Last time Erin and I went to a reading/book signing, she introduced herself to bizarre-science author Mary Roach by saying, “I have two uteri and one kidney. You should write about me.” I was, as usual, impressed by and a little jealous of her gusto, and, even more pleasantly surprising, Roach seemed interested.
So last night, when Doug and I went to a reading/signing of psychiatrist Gary Small’s The Naked Lady Who Stood On Her Head (a chronicle of the strangest cases of his career so far), I decided to channel Erin. Placing my copy of the book on the table for him to sign, I asked, “Should I introduce myself by my name or my psychiatric diagnosis?”
Dr. Small, a quirkily handsome professional with a twinkling smile and sense of humor, wasted no time in formulating his response: “How about you tell me your name, and I’ll guess your diagnosis?”
This would be an amazing party trick, but unfortunately was just a joke. I told him both.
“Oh, I’m sorry to hear that,” he said upon hearing me stumble over the words “Post-Traumatic Stress Disorder.”
(I immediately regretted having said anything, worrying that I had made it sound worse than it was. We associate PTSD with war vets, mostly, don’t we? And the things they’ve seen and experienced must be so much worse than my trivial little miscarriage. So I always feel a little ashamed claiming PTSD for myself, even though that is in fact what I’m struggling with.)
“Do you have all the symptoms, like, do you break out sweating?” he asked.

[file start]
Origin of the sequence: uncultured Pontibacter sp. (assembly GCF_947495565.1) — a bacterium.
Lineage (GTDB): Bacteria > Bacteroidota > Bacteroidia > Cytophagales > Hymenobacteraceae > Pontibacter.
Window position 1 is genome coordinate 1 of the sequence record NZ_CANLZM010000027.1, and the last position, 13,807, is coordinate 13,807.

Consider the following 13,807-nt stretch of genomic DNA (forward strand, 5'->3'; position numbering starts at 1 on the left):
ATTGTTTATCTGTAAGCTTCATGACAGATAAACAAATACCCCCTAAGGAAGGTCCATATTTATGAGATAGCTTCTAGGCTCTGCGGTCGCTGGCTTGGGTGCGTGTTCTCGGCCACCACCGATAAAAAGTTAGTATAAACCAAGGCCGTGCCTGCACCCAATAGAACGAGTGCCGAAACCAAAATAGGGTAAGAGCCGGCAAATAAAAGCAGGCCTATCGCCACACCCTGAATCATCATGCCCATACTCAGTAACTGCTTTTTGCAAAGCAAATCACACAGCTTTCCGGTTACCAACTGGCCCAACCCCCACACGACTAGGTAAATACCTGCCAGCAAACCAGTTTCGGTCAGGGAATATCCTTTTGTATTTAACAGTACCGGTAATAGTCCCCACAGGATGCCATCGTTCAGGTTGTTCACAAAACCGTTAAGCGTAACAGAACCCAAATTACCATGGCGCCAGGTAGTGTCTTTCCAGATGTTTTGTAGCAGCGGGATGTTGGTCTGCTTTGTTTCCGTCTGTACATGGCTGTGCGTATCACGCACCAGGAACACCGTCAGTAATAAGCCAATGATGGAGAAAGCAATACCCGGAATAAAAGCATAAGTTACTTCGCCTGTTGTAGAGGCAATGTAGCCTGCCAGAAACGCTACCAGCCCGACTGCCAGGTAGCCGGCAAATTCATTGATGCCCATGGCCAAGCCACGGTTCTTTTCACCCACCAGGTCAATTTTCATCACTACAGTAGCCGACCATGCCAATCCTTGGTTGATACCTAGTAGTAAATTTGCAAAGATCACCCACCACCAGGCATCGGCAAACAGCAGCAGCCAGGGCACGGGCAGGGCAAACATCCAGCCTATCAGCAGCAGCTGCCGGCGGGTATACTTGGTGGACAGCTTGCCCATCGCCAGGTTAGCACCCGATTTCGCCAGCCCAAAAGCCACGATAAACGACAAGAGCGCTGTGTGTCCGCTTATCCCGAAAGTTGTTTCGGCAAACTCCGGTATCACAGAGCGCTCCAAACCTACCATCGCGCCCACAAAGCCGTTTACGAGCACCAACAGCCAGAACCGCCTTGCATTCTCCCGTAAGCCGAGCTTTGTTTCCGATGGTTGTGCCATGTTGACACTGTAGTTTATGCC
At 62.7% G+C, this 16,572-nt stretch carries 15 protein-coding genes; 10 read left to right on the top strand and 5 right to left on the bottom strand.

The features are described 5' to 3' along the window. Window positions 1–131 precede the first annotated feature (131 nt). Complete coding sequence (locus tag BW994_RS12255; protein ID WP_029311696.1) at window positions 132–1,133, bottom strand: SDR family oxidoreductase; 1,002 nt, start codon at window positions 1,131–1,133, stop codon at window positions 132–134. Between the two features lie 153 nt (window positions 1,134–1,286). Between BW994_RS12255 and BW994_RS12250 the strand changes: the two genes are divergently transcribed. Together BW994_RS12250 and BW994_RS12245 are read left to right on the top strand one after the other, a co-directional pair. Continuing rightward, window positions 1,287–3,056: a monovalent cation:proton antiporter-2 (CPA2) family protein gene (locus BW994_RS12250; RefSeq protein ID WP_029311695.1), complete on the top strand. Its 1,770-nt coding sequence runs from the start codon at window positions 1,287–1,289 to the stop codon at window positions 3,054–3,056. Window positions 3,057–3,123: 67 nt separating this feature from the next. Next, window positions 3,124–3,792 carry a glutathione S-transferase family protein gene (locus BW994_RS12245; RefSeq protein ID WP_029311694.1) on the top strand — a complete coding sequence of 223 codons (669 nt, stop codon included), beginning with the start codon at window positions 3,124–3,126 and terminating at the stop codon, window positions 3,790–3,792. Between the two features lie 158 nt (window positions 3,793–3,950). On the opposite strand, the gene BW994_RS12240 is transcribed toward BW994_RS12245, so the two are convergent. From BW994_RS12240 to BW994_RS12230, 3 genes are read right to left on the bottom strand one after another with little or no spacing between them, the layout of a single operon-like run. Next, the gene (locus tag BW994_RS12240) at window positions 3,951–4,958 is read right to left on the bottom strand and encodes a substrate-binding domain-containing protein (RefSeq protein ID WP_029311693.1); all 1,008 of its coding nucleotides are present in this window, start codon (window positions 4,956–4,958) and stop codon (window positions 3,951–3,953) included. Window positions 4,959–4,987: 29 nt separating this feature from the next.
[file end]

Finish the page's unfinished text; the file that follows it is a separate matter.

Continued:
Still feeling a little ashamed, I mumbled something about having localized anxiety around pregnant women. Erin would be eating this up right now, I thought. Lucky bitch.
Then Dr. Small asked me something that, in the haze of the cold I was still ignoring at the time, I didn’t fully hear or understand until later. “Have you heard the studies they’re doing about treating Post-Traumatic Stress with hallucinogenic drugs?”
“No, I hadn’t,” I said. Like I said, it wouldn’t be until later, in the car, that I would turn to Doug and ask, “Did he really say they’re using hallucinogenic drugs to treat psych patients?”
“But don’t try that,” Dr. Small said, and Doug quickly agreed. I, still not quite paying attention, was already pulling out the little card with my blog address on it, handing it to Dr. Small, and inviting him to read it if he liked.
“I’m in therapy, and writing about it really extensively,” I said. “I think you might find it interesting. I mean, I hope I’m interesting.”
“I don’t have a lot of extra time, but… Oh, you’re on wordpress; that makes it easier.”
“Even if you just want to pop by and read a little of it,” I said. “I’d be honored.”
And that was the end of that.
“I hope he does go read your blog,” Doug said, as we wandered the aisles of the little book store.
“Me too. Even just a little.”
I guess my point is, I really do hope I’m interesting. I hope that one day, there’ll be strangers reading this, people other than the awesome support group I have through my friends and family and facebook acquaintances. I hope that psychiatrists and doctors and housewives are able to find a personal connection to the things I talk about here.
In the advance praise on the back of Dr. Small’s book, author Daniel H. Pink writes, “Small searches for and finds the humanity that lies hidden under even the most bizarre symptoms.” And that’s what I think I’m aiming for here: I say the war vets have it so much worse than I do, even though our diagnosis is the same; yet friends and acquaintances have contacted me to say, “my life is nothing like what you’ve been through, but I can relate to what you’re writing about.” And I think, if we feel we can relate to each other, then our experiences are alike, even though the details may vary.
It always comes back to this: human connection is an amazing thing. And I am hungry for more of it.